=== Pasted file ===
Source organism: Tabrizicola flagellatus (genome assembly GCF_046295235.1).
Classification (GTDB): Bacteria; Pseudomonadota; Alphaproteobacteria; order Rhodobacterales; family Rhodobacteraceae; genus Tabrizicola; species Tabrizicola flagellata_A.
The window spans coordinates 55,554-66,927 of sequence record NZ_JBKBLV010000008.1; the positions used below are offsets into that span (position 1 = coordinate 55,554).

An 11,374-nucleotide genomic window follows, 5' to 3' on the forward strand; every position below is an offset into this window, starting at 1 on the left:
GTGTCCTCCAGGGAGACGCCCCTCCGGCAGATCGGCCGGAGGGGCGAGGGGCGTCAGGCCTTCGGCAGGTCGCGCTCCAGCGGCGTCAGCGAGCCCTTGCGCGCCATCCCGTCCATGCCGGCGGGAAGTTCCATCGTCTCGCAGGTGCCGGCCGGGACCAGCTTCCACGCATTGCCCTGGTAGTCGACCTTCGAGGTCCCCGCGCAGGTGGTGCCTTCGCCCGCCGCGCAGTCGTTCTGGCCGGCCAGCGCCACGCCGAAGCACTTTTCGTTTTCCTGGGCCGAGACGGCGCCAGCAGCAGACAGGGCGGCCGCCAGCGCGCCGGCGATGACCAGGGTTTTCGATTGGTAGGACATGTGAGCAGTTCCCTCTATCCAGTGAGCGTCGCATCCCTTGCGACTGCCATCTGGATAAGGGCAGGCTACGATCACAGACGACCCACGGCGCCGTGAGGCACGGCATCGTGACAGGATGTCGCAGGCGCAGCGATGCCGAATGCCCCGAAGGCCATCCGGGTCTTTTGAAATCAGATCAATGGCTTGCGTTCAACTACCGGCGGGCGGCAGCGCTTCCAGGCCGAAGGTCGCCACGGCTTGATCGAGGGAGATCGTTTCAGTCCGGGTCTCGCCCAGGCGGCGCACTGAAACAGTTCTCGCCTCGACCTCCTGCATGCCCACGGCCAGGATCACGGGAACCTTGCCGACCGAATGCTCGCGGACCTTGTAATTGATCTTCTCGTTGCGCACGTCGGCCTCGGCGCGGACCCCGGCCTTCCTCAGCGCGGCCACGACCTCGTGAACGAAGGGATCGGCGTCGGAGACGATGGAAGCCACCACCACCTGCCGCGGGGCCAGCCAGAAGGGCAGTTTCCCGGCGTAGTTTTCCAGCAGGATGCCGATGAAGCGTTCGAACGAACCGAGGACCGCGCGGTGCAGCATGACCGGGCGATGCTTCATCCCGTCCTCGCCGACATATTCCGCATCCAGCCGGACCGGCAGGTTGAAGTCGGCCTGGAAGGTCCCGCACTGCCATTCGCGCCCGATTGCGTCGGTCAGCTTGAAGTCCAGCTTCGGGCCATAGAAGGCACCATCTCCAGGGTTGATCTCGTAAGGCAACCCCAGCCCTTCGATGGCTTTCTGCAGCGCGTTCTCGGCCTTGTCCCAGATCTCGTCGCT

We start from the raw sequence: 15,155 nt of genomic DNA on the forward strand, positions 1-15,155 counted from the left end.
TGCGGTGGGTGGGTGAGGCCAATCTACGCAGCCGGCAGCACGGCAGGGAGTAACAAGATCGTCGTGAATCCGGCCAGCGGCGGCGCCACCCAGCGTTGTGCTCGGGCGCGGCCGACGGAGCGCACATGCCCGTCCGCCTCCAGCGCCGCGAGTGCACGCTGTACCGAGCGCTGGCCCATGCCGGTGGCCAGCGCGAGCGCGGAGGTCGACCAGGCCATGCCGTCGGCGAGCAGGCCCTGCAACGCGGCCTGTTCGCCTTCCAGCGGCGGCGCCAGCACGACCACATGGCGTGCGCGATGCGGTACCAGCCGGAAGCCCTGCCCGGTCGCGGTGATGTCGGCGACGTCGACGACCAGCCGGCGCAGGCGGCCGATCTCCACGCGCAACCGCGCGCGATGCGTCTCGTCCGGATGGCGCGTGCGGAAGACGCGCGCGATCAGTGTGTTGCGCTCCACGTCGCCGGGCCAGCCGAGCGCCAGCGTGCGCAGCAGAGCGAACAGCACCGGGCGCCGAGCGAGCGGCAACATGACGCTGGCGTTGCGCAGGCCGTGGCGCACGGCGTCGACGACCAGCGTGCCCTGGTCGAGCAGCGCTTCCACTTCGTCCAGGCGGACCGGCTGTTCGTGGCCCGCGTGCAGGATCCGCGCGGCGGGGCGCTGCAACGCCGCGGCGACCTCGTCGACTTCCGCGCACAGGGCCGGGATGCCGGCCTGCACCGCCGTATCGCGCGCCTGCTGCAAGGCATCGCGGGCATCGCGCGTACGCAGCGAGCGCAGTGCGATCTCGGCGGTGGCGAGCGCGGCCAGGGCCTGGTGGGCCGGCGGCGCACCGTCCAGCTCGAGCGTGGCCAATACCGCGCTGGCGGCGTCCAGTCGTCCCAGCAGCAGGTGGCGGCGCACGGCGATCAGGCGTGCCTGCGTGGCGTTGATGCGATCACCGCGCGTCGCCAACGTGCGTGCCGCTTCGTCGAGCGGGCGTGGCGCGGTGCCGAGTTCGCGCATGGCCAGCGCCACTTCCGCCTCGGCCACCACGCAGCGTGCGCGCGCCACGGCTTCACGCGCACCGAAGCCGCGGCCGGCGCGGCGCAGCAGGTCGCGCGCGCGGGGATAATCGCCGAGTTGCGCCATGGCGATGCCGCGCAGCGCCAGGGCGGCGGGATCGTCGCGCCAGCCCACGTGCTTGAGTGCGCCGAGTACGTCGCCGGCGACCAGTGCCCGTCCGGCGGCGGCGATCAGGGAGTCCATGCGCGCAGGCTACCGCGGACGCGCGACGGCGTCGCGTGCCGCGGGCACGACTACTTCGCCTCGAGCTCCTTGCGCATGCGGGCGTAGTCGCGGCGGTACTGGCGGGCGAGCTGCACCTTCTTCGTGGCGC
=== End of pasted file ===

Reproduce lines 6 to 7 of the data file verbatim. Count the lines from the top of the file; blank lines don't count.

We start from the raw sequence: 15,155 nt of genomic DNA on the forward strand, positions 1-15,155 counted from the left end.
TGCGGTGGGTGGGTGAGGCCAATCTACGCAGCCGGCAGCACGGCAGGGAGTAACAAGATCGTCGTGAATCCGGCCAGCGGCGGCGCCACCCAGCGTTGTGCTCGGGCGCGGCCGACGGAGCGCACATGCCCGTCCGCCTCCAGCGCCGCGAGTGCACGCTGTACCGAGCGCTGGCCCATGCCGGTGGCCAGCGCGAGCGCGGAGGTCGACCAGGCCATGCCGTCGGCGAGCAGGCCCTGCAACGCGGCCTGTTCGCCTTCCAGCGGCGGCGCCAGCACGACCACATGGCGTGCGCGATGCGGTACCAGCCGGAAGCCCTGCCCGGTCGCGGTGATGTCGGCGACGTCGACGACCAGCCGGCGCAGGCGGCCGATCTCCACGCGCAACCGCGCGCGATGCGTCTCGTCCGGATGGCGCGTGCGGAAGACGCGCGCGATCAGTGTGTTGCGCTCCACGTCGCCGGGCCAGCCGAGCGCCAGCGTGCGCAGCAGAGCGAACAGCACCGGGCGCCGAGCGAGCGGCAACATGACGCTGGCGTTGCGCAGGCCGTGGCGCACGGCGTCGACGACCAGCGTGCCCTGGTCGAGCAGCGCTTCCACTTCGTCCAGGCGGACCGGCTGTTCGTGGCCCGCGTGCAGGATCCGCGCGGCGGGGCGCTGCAACGCCGCGGCGACCTCGTCGACTTCCGCGCACAGGGCCGGGATGCCGGCCTGCACCGCCGTATCGCGCGCCTGCTGCAAGGCATCGCGGGCATCGCGCGTACGCAGCGAGCGCAGTGCGATCTCGGCGGTGGCGAGCGCGGCCAGGGCCTGGTGGGCCGGCGGCGCACCGTCCAGCTCGAGCGTGGCCAATACCGCGCTGGCGGCGTCCAGTCGTCCCAGCAGCAGGTGGCGGCGCACGGCGATCAGGCGTGCCTGCGTGGCGTTGATGCGATCACCGCGCGTCGCCAACGTGCGTGCCGCTTCGTCGAGCGGGCGTGGCGCGGTGCCGAGTTCGCGCATGGCCAGCGCCACTTCCGCCTCGGCCACCACGCAGCGTGCGCGCGCCACGGCTTCACGCGCACCGAAGCCGCGGCCGGCGCGGCGCAGCAGGTCGCGCGCGCGGGGATAATCGCCGAGTTGCGCCATGGCGATGCCGCGCAGCGCCAGGGCGGCGGGATCGTCGCGCCAGCCCACGTGCTTGAGTGCGCCGAGTACGTCGCCGGCGACCAGTGCCCGTCCGGCGGCGGCGATCAGGGAGTCCATGCGCGCAGGCTACCGCGGACGCGCGACGGCGTCGCGTGCCGCGGGCACGACTACTTCGCCTCGAGCTCCTTGCGCATGCGGGCGTAGTCGCGGCGGTACTGGCGGGCGAGCTGCACCTTCTTCGTGGCGC